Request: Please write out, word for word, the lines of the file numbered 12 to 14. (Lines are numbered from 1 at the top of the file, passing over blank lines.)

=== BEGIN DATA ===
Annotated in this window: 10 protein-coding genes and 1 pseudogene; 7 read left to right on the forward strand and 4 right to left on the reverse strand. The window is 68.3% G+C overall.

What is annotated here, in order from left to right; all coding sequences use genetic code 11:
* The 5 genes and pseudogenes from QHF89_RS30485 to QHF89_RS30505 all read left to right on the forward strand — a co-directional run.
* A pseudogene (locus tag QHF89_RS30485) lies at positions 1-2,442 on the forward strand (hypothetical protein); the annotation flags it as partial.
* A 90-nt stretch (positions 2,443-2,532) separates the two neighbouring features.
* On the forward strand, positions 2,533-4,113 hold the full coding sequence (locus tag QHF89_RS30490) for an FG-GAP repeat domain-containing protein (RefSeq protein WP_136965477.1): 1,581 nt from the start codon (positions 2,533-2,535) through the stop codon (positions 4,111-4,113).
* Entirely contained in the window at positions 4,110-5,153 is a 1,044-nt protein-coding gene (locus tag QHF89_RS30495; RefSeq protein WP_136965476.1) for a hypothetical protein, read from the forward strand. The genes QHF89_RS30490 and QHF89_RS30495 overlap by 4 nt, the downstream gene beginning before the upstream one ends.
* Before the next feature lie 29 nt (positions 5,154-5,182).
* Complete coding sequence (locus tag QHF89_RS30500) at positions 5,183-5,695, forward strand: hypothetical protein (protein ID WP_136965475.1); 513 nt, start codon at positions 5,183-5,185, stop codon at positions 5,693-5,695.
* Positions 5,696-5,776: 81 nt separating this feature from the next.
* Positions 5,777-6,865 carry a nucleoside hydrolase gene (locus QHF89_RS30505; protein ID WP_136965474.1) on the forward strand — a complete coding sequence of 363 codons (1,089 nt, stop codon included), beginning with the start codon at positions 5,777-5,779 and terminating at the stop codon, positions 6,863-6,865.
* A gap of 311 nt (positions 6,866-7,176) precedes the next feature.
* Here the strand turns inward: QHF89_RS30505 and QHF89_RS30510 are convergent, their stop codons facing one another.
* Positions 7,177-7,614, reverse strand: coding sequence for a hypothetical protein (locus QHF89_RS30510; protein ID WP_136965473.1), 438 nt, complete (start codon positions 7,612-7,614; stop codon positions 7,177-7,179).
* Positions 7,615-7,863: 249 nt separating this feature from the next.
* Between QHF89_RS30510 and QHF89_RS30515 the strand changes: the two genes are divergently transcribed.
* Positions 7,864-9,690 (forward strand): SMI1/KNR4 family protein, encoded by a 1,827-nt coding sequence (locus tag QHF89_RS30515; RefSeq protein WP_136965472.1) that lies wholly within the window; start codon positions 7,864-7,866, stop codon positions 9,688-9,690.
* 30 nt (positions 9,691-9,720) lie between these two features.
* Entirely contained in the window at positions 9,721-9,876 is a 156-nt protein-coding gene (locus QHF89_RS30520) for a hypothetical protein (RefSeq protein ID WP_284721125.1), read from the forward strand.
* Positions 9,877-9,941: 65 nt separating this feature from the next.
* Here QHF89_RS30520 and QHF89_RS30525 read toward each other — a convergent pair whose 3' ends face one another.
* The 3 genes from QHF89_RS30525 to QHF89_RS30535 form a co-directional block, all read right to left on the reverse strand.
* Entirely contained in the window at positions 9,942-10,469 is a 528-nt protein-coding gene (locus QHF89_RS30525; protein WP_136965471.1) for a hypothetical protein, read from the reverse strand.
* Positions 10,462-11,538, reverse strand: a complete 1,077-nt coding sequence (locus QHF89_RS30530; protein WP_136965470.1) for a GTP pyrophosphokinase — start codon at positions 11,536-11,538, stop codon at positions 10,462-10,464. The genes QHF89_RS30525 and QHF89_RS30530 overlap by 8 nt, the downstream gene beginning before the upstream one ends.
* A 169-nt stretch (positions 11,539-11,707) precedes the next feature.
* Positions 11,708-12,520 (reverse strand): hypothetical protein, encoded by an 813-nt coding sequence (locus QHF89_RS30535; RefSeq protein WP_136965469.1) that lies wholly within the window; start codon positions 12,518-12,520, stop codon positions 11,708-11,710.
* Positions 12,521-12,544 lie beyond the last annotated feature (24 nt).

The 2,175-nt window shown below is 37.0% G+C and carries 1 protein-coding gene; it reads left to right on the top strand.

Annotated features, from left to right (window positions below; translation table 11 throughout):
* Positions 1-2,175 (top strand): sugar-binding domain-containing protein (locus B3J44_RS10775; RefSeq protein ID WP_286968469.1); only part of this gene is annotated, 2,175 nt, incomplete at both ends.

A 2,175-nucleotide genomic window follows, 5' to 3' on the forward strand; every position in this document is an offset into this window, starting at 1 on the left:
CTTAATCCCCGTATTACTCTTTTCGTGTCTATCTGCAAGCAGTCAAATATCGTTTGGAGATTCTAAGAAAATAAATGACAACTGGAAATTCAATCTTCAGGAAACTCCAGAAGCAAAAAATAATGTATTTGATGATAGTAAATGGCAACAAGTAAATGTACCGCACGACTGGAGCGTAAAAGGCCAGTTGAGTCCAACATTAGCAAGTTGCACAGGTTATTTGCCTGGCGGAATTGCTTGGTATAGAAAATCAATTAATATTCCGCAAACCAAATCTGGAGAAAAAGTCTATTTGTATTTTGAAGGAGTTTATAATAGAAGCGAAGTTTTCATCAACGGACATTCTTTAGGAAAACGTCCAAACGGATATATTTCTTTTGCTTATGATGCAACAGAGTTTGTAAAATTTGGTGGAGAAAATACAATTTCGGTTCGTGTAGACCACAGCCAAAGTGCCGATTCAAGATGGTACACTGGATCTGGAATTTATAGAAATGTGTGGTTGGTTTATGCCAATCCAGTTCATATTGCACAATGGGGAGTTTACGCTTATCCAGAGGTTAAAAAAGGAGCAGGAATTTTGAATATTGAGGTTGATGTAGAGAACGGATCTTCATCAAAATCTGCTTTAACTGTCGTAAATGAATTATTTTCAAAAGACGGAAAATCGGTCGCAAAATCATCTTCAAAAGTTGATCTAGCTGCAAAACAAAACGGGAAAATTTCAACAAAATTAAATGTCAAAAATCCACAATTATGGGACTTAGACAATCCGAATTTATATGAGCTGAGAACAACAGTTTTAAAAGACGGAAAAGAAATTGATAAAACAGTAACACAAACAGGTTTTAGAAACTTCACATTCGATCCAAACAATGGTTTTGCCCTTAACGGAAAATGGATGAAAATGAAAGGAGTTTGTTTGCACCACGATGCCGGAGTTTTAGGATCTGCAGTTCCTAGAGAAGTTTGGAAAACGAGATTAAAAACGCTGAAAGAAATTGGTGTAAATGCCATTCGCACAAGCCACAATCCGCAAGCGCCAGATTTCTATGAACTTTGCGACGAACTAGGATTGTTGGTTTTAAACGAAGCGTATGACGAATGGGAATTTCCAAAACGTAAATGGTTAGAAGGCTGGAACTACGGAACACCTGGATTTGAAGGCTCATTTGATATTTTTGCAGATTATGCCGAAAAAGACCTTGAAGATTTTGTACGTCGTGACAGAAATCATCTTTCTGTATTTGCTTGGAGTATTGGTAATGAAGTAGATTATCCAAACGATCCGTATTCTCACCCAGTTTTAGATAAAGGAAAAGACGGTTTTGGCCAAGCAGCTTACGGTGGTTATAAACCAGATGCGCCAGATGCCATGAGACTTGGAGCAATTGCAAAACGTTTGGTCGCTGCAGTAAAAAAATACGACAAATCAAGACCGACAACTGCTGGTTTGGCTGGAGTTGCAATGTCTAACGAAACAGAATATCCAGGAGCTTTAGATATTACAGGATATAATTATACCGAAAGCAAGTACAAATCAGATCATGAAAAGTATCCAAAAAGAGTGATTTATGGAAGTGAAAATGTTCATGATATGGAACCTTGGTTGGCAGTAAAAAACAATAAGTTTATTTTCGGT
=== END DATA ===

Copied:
* A gap of 311 nt (positions 6,866-7,176) precedes the next feature.
* Here the strand turns inward: QHF89_RS30505 and QHF89_RS30510 are convergent, their stop codons facing one another.
* Positions 7,177-7,614, reverse strand: coding sequence for a hypothetical protein (locus QHF89_RS30510; protein ID WP_136965473.1), 438 nt, complete (start codon positions 7,612-7,614; stop codon positions 7,177-7,179).